Plenty of fish
Armação de Pera is a fishing village whose name came from the abundance of fish on its coasts, leading to the establishment of a tuna trap in the bay of Pera, 400 years ago.
The traps were deployed during tuna migrations, from April to August; they attracted not only fishermen but also the Maghreb pirates. This prompted the construction of Santo António Fortress, still a prominent building in the current landscape of the village. Historians know that these communities didn’t depend exclusively on tuna; in the 19th century and due to beach seine, sardine even became the main economic resource of Armação de Pera. By the middle of the last century, as tuna changed its migration routes, the traps were mainly catching sardine and mackerel and eventually they disappeared; today, from all those who worked on the traps, there are only a few people left. Tuna routes were replaced by other activities, and today Armação de Pera is a major tourist centre in the municipality of Silves, where fishing, the sea and fresh fish are parts of its brand.
In Armação de Pera, fishing operations start on the beach. Here, since immemorial times, boats were launched and stranded back again using nothing but “arms”. Over time, wood beams (parais) were deployed seawards and greased regularly, allowing boats to slide more easily. Nowadays, tractors replaced human force and assist the strenuous work of beaching (varar) fishing boats. This task was firstly done by private companies, but now the fishermen’s association has taken over.
Women have always played an essential role in the fishing activity; their tasks ranged from helping in beaching operations, handling nets and fish drying, to the recent leadership of the fishermen’s association.
In 2000, the village had registered 54 fishing boats and 73 seafarers. This was far above the current figures, with 15 boats and near 30 fishermen still working. This is the only fishing harbour of Silves municipality. There is one Docapesca fish market, managed in partnership with the local fishermen´s association. However, it only operates with cold storage, ice supply, first registration and weighing. The fish is then carried to the wholesale fish market in Portimão (or Quarteira) by the lorry of the fishermen’s association.
As in many other harbours of the Algarve, octopus pots are an emerging fishery. Even so, trammel and gill nets, in particular those targeting the red mullet, have an important role. Besides octopus, most of the catches are soles, red mullet, cuttlefish, sea bass and gilt-head bream. Despite its small activity, in this bay there is also a seafood targeted fishery, from April to December, when special pots are used to catch swim crabs. Beach seine and lift nets have continuously decayed. The elders repeat something you hear everywhere: “There was more fish back in the days than now”.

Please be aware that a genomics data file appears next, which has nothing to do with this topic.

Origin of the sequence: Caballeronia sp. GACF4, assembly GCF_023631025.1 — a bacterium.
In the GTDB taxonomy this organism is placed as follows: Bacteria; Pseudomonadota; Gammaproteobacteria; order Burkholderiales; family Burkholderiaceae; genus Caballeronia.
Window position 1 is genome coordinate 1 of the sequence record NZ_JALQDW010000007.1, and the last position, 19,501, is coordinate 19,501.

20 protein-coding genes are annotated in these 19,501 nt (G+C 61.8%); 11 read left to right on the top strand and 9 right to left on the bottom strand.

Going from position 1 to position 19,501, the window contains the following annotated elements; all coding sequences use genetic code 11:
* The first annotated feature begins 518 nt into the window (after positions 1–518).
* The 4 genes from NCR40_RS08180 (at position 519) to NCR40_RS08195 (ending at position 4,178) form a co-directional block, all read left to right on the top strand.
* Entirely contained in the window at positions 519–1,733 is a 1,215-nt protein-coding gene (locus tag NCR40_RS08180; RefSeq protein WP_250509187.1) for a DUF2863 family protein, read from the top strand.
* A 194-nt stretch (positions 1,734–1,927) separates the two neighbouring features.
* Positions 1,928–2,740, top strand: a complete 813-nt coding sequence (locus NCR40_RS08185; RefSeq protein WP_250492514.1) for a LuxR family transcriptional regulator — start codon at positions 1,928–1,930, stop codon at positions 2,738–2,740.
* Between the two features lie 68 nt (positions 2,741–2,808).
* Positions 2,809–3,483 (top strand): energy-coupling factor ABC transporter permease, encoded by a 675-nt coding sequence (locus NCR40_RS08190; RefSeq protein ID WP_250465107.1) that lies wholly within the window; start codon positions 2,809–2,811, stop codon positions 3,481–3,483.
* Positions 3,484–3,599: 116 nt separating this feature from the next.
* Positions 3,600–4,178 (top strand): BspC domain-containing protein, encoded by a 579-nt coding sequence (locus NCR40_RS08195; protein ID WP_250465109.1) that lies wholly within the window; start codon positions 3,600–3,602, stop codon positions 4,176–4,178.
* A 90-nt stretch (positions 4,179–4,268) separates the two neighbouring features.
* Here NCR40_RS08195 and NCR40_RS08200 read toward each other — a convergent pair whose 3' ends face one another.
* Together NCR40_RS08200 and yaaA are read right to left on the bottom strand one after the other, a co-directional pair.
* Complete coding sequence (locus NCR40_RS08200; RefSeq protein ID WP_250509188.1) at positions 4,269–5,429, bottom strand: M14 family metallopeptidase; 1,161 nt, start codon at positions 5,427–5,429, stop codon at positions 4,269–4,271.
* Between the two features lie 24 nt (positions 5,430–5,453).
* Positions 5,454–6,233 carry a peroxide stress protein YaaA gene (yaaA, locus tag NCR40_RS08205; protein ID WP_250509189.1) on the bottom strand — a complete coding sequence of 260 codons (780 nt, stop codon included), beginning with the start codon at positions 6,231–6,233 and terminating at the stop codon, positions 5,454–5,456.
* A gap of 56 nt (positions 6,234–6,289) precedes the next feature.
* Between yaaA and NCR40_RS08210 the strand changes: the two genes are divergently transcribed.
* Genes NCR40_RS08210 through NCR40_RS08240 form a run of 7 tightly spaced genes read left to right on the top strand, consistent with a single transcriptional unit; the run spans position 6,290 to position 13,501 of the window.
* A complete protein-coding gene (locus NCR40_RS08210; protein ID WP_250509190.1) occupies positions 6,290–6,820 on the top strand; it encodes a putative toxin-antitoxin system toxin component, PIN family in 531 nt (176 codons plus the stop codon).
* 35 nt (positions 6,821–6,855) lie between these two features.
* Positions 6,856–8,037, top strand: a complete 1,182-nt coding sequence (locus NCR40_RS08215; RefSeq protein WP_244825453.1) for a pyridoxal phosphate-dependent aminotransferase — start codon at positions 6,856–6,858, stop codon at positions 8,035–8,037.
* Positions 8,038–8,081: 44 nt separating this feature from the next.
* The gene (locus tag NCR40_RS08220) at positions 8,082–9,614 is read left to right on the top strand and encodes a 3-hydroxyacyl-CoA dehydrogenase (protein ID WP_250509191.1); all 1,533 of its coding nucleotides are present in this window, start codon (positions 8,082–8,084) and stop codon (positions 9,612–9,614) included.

The fishermen’s association is very active and highlights all the achievements made at Praia dos Pescadores: the storage facilities, the sheds for fishing gears, the tractor for beaching operations and, of course, the co-management of the fish market and the transportation lorry. Direct sales to end-consumers and the “fish basket” are some of the possible future trends.
From the rich and varied typical dishes of Armação, the main one is caldeirada, a fish stew prepared with toadfish, torpedo ray, skate, conger eel and other fish. Tradition says the best part of a caldeirada is the noodles soup prepared using the remaining broth of the stew. Bread stew (ensopado) with cuttlefish (or squid), or grilled fish were always on the table of this fishing community. However, octopus and especially fried moray eel (with olive oil and garlic) are the favoured snacks of the people of Armação de Pera
In this village, religious celebrations are related to fisheries: the feast of Nossa Senhora dos Navegantes (Our Lady of the Navigators), on the second Sunday of August, and the feast of Nossa Senhora dos Aflitos (Our Lady of the Distressed), on the third Sunday of September.
Fortress and Santo António Chapel, Caldas and Vasconcelos Palace, the building of the former CasinoRua dos Abraços (a street in the old village, commonly known as aldeia; or “the village”), traditional boats, Praia dos Pescadores (the fishermen’s beach is the only private beach in Portugal), sand dunes, limestone cliffs (and its caves and stacks), Lagoa dos Salgados, the Interpretation Route of Praia Grande (AT, Algarve Tourism), scuba diving at “Poço“